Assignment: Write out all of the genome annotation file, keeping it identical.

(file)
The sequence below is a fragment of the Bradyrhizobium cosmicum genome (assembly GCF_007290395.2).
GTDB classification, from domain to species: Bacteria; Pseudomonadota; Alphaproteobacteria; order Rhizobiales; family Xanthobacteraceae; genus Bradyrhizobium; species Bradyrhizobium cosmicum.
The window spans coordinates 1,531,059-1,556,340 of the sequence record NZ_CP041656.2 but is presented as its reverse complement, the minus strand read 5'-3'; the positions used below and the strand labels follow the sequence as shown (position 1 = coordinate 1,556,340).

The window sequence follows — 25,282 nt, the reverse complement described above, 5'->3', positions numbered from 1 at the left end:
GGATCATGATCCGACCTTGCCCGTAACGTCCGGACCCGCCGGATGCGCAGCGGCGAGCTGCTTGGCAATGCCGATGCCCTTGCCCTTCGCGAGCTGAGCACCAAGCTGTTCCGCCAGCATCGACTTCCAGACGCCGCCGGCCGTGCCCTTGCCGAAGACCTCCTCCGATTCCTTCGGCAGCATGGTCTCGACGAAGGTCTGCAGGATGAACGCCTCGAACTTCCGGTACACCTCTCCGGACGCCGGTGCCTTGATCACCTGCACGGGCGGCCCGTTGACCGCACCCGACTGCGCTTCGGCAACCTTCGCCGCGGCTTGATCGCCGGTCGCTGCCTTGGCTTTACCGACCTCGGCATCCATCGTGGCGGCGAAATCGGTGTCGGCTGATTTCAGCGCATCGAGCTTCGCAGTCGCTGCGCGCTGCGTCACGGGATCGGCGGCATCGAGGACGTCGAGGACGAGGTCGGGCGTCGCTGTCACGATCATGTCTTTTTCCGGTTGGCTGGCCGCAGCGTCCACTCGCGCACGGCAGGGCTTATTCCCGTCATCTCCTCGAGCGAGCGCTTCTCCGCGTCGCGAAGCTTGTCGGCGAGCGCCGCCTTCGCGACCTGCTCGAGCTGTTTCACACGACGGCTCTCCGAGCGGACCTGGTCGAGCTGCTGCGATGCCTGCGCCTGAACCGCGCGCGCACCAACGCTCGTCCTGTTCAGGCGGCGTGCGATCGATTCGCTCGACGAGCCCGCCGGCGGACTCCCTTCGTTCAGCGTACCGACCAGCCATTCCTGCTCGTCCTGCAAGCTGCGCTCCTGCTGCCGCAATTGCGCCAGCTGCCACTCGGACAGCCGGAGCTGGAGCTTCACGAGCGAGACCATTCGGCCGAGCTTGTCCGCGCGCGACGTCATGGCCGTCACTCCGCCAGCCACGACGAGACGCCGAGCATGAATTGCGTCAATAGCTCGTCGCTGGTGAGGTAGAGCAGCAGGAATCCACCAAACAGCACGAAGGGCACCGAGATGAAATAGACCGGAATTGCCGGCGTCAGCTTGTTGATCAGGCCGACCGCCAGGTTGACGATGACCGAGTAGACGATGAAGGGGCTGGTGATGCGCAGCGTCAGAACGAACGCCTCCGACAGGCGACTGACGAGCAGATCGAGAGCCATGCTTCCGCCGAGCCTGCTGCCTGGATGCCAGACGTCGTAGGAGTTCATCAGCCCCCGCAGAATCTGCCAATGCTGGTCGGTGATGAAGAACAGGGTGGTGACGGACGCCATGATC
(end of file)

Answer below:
The sequence below is a fragment of the Bradyrhizobium cosmicum genome (assembly GCF_007290395.2).
GTDB classification, from domain to species: Bacteria; Pseudomonadota; Alphaproteobacteria; order Rhizobiales; family Xanthobacteraceae; genus Bradyrhizobium; species Bradyrhizobium cosmicum.
The window spans coordinates 1,531,059-1,556,340 of the sequence record NZ_CP041656.2 but is presented as its reverse complement, the minus strand read 5'-3'; the positions used below and the strand labels follow the sequence as shown (position 1 = coordinate 1,556,340).

The window sequence follows — 25,282 nt, the reverse complement described above, 5'->3', positions numbered from 1 at the left end:
GGATCATGATCCGACCTTGCCCGTAACGTCCGGACCCGCCGGATGCGCAGCGGCGAGCTGCTTGGCAATGCCGATGCCCTTGCCCTTCGCGAGCTGAGCACCAAGCTGTTCCGCCAGCATCGACTTCCAGACGCCGCCGGCCGTGCCCTTGCCGAAGACCTCCTCCGATTCCTTCGGCAGCATGGTCTCGACGAAGGTCTGCAGGATGAACGCCTCGAACTTCCGGTACACCTCTCCGGACGCCGGTGCCTTGATCACCTGCACGGGCGGCCCGTTGACCGCACCCGACTGCGCTTCGGCAACCTTCGCCGCGGCTTGATCGCCGGTCGCTGCCTTGGCTTTACCGACCTCGGCATCCATCGTGGCGGCGAAATCGGTGTCGGCTGATTTCAGCGCATCGAGCTTCGCAGTCGCTGCGCGCTGCGTCACGGGATCGGCGGCATCGAGGACGTCGAGGACGAGGTCGGGCGTCGCTGTCACGATCATGTCTTTTTCCGGTTGGCTGGCCGCAGCGTCCACTCGCGCACGGCAGGGCTTATTCCCGTCATCTCCTCGAGCGAGCGCTTCTCCGCGTCGCGAAGCTTGTCGGCGAGCGCCGCCTTCGCGACCTGCTCGAGCTGTTTCACACGACGGCTCTCCGAGCGGACCTGGTCGAGCTGCTGCGATGCCTGCGCCTGAACCGCGCGCGCACCAACGCTCGTCCTGTTCAGGCGGCGTGCGATCGATTCGCTCGACGAGCCCGCCGGCGGACTCCCTTCGTTCAGCGTACCGACCAGCCATTCCTGCTCGTCCTGCAAGCTGCGCTCCTGCTGCCGCAATTGCGCCAGCTGCCACTCGGACAGCCGGAGCTGGAGCTTCACGAGCGAGACCATTCGGCCGAGCTTGTCCGCGCGCGACGTCATGGCCGTCACTCCGCCAGCCACGACGAGACGCCGAGCATGAATTGCGTCAATAGCTCGTCGCTGGTGAGGTAGAGCAGCAGGAATCCACCAAACAGCACGAAGGGCACCGAGATGAAATAGACCGGAATTGCCGGCGTCAGCTTGTTGATCAGGCCGACCGCCAGGTTGACGATGACCGAGTAGACGATGAAGGGGCTGGTGATGCGCAGCGTCAGAACGAACGCCTCCGACAGGCGACTGACGAGCAGATCGAGAGCCATGCTTCCGCCGAGCCTGCTGCCTGGATGCCAGACGTCGTAGGAGTTCATCAGCCCCCGCAGAATCTGCCAATGCTGGTCGGTGATGAAGAACAGGGTGGTGACGGACGCCATGATC